Welcome back, Adam Eaton. Your locker is the one over there in the far corner, with a sling still hanging in it. We’ll have someone remove Randy Wolf’s belongings and name plate by day’s end.
The Phillies have apparently completed their starting rotation with the signing of the free agent Eaton, whom they selected in the first round of the 1996 draft and later traded to San Diego. He replaces Wolf, who in seven years, all with the Phils, won 69 games. If Eaton remains healthy, he figures to be one of the sleepers of this off-season. Both he and Wolf are no strangers to injury, each having undergone Tommy John surgery. In six big league seasons Eaton has won 54 games.
Eaton spent last season with the Texas Rangers in a pitcher-friendly park. Now, he gets a chance to show his stuff in a hitters’ park while Wolf moves on to spacious Chavez Ravine.
The Eaton signing has to be seen as something of a gamble. Last year he lost considerable time due to a finger injury. Scouts love his stuff, which is code for he should be good if he can stay healthy and pitch like he is capable of pitching.
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David Dellucci has signed a three-year deal with the Cleveland Indians, who guaranteed him a starting role in left field. Dellucci was never happy in Philadelphia and made no effort to conceal his displeasure. He takes his astonishingly weak arm, questionable glove and flat-out inability to hit lefties or breaking balls back to the American League, which he prefers.
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Bill Conlin is one of the few local sports columnists who regularly replies to emails. Of course, he is so “faithful” because he is motivated by more than mere conversation; at least half of those replies drip with unconcealed contempt for his correspondents. Here he is today on bloggers and other cyberspace fans:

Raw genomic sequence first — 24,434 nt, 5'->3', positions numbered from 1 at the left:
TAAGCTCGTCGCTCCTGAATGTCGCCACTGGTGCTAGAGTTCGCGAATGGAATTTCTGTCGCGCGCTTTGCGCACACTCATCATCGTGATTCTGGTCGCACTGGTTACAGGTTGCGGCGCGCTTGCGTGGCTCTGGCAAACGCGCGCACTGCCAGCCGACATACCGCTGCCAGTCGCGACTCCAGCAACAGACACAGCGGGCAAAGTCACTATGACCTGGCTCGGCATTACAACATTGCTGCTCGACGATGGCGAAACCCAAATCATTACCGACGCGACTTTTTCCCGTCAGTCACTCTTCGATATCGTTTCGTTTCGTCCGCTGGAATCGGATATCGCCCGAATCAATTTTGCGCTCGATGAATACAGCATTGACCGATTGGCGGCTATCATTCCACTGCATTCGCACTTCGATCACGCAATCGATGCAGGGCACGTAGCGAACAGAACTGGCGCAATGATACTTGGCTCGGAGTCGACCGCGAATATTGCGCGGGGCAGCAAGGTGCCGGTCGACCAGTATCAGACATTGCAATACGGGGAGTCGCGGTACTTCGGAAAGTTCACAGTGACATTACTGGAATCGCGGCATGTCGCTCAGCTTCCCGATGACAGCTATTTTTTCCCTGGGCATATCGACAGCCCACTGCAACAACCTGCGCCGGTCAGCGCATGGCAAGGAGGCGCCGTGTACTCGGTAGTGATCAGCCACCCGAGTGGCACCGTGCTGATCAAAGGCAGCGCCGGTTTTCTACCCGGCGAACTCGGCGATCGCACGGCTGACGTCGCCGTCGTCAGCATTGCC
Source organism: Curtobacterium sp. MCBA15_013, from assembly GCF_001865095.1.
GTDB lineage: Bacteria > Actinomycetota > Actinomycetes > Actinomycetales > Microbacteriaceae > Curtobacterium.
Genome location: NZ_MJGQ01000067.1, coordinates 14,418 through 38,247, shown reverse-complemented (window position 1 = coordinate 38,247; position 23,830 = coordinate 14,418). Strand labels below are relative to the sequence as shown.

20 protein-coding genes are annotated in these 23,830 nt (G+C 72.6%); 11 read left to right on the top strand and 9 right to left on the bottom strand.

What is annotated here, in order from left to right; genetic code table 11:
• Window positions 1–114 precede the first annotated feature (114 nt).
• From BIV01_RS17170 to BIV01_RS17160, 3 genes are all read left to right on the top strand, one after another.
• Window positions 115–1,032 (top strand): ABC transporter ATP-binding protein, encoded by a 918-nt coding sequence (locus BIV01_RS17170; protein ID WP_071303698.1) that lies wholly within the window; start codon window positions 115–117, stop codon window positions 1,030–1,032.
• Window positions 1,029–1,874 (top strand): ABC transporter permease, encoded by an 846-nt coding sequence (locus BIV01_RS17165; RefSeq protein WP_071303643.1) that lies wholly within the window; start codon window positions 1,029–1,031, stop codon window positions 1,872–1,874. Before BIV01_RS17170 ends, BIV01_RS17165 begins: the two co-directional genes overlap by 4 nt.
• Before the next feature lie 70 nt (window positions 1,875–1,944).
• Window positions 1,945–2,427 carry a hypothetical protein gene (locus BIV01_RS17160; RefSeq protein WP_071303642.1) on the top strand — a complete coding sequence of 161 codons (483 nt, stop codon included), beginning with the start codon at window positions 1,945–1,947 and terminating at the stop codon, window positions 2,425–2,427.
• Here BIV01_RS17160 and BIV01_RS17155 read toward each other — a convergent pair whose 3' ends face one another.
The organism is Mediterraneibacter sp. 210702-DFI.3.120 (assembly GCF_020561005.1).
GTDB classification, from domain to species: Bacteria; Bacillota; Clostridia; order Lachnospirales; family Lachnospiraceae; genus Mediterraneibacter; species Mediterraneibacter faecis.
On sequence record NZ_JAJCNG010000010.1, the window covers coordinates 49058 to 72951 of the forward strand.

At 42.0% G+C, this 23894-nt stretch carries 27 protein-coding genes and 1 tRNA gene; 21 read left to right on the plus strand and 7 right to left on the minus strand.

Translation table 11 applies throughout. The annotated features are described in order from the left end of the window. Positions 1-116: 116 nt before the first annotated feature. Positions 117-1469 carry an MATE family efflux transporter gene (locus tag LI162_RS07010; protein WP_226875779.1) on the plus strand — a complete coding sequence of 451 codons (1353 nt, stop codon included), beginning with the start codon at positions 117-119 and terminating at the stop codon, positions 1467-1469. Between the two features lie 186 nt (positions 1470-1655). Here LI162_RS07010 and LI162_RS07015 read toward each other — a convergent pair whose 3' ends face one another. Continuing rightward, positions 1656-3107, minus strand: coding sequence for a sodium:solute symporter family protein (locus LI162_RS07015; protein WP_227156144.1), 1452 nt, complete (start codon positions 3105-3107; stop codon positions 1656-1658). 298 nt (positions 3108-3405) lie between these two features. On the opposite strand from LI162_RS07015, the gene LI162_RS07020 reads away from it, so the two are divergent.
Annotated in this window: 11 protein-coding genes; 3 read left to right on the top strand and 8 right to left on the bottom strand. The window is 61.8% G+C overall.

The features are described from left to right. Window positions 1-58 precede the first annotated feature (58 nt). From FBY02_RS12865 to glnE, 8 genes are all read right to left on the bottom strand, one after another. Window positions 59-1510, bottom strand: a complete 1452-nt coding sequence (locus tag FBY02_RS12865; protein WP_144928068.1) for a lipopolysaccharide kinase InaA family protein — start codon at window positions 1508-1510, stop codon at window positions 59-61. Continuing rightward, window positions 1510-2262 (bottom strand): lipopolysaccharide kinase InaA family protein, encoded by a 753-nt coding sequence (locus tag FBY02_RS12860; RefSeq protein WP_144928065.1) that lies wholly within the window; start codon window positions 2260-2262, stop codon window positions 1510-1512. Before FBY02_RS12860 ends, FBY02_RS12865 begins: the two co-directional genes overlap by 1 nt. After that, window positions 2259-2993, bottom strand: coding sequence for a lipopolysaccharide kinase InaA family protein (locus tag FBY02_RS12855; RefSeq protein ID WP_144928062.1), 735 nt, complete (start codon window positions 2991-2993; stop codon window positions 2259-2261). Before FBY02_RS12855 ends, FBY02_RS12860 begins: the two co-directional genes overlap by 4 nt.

“Blog Nation and its e-mailing disciples remain locked in historic silk-purse-for-sow's-ear mode. Like their snail-mailing fathers and catcalling grandfathers, they insist you can get five-tool outfielder Vernon Wells from the Blue Jays for oft-injured, power-deprived outfielder Aaron Rowand and $4.2 million bonus flop Gavin Floyd.
They believe a similar package certainly should be able to land Orioles shortstop Miguel Tejada, a former MVP. Oh, yeah, since the Migster is adamant about remaining at shortstop, selfless, all-for-the-team-except-taking-a-pitch Jimmy Rollins would volunteer to jump on over to third base. Sure. The deal-breaker, of course, is at the action end of the deal, not the consequences end.
Andruw Jones, that's it. Atlanta GM John Schuerholz and manager Bobby Cox are dying to move their best player so they can help Ryan Howard get more pitches to jack out of the yard. Let's see... How about Rowand, Floyd and a couple of minor league pitching prospects, maybe Gio Gonzalez and J.A. Happ?
Nobody ever wonders, of course, how people that dumb managed to win their division 14 straight seasons.
The Blogs, phan phorums and unattached Hot Stove League regulars thought they had a Bobby Abreu for Manny Ramirez deal cold at the trade deadline. Bobby would play right and gimpy Trot Nixon would move to left. Even though Manny, generously labeled "eccentric" by Gillick last week, had already told the Red Sox he would not go to Baltimore. So why would they think he would go to Philadelphia?
Now they are plugging away again, packaging the Phillies' usual suspects for the Sawx unusual leftfielder and resident flake.”
Conlin goes on to censure the Phillies front office for their own incompetence, writing that “…the scouts, cross-checkers, assistants to the GM and other members of the Phillies team who have been making mostly bad decisions since this ownership group bought the Phillies after the 1981 season.”
As usual, Bill, you’ve got it right. The bloggers and fans are uninformed idiots, just as incompetent as the Phillies’ front office. We are fortunate you are here to point this out.